William "Buffalo Bill" Cody

William Cody was fairly well known in the West as a buffalo hunter and scout when Edward Zane Carroll Judson (much better known as the "dime novelist" Ned Buntline) went west seeking new inspiration for his prolific imagination and was introduced to him at Fort McPherson, Nebraska. The encounter resulted in Buntline's story, "Buffalo Bill, The King of the Border Men," published in The New York Weekly beginning in December 1869.

That tale was the first of over 550 different dime novels about Buffalo Bill. Its popularity also soon led to a play, by Fred G. Maeder, first produced at Niblo's Garden in New York in early 1872.


The review in the New York Herald lets us see both how the "West" was depicted and how the East responded:

J. B. Studley played his part [Buffalo Bill] to perfection. The laudable desire he exhibits to avenge the murder of his paternal ancestor and the coolness he displays when encompassed by dangers and difficulties is superb. Rounds of applause greeted him when, finding himself surrounded by Indians, he slipped like a snake into a hollow log; which log the redskins presently added as fuel to the campfire; but the trapper soon found it grew uncomfortably hot, so he threw his powder horn into the fire. There was a grand explosion and the Indians went yelling skyward, while the hero escaped unscathed.

This, as might be expected, was warmly applauded by the "gods," but the highest pitch of excitement was reached in the third act when Jack McKandkess, a noted border ruffian, meets Buffalo Bill and a terrific hand-to-hand combat with Bowie knives three feet long ensues. The audience were spellbound, breathless, during this fierce encounter; but when it was brought to a conclusion by the death of the villain and the victory of Buffalo Bill, the burst of enthusiasm that followed would have rivaled the roar of Niagara.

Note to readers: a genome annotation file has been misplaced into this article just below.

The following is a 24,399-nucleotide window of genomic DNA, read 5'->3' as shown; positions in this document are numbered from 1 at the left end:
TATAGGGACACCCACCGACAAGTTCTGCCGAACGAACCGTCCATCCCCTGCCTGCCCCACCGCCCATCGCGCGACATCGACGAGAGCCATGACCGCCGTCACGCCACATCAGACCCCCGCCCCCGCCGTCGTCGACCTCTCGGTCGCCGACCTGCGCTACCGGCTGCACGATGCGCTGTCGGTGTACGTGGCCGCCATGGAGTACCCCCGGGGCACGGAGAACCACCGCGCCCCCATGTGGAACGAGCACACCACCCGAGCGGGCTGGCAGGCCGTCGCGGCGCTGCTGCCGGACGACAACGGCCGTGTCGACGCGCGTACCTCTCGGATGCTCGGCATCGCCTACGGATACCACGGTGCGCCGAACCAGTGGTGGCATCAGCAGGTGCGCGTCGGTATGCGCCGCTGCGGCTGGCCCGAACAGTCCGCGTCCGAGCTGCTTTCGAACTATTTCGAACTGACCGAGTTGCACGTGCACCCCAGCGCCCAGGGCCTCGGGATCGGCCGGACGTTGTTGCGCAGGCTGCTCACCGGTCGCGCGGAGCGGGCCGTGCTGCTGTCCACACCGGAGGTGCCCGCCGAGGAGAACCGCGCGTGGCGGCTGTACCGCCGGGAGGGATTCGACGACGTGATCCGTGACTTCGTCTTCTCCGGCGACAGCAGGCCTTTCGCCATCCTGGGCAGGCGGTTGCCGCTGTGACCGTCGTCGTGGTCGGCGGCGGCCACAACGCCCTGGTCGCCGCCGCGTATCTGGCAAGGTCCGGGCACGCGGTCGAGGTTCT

Bill himself saw the play during a six-week visit to New York, when he was treated as a celebrity by the media. That experience and Buntline's encouragement in turn gave him the idea of starring as himself in a highly dramatized version of his life on the frontier. Also starring Ned Buntline and "Texas Jack" Omohondro, one of Bill's fellow-scouts from the West, the show opened to a sold-out house in Chicago on 16 December 1872:


Again a review, this time in the Chicago Evening Journal, helps us appreciate the cultural event:

Nixon's Amphitheatre was last night the scene of a most extraordinary character and one in which the audience bore quite as prominent a feature as did the occupants of the stage. The occasion was the first appearance of Ned Buntline's play with the blood-curdling and hair-raising title of The Scouts of the Prairie; or Red Deviltry As It Is, being a descriptive affair of life on the plains and in the mountains of the West, and in which the noted characters "Buffalo Bill" and "Texas Jack" in their own original selves were presented, as well as "Ned Buntline" the author of the play. Last night not less than 2,500 boys and young men crowded the amphitheatre to catch a glimpse of their heroes. Mlle. Morlacchi, the Italian danseuse, essayed the part of the Indian maiden Dove Eye with great success.

From Chicago the play toured eastward, playing to large and enthusiastic audiences in such places as Cincinnati, Buffalo (New York!), Boston and New York City. It wasn't long before what started as a play had evolved into a full-fledged spectacle -- Buffalo Bill's Wild West Show, with real "Indians" (by 1878), Annie Oakley (after 1884), extravagant horsemanship, buffalo roping and so on. As a very theatrical representation of "The West" it held audiences around the country captive until Bill's death in 1917.

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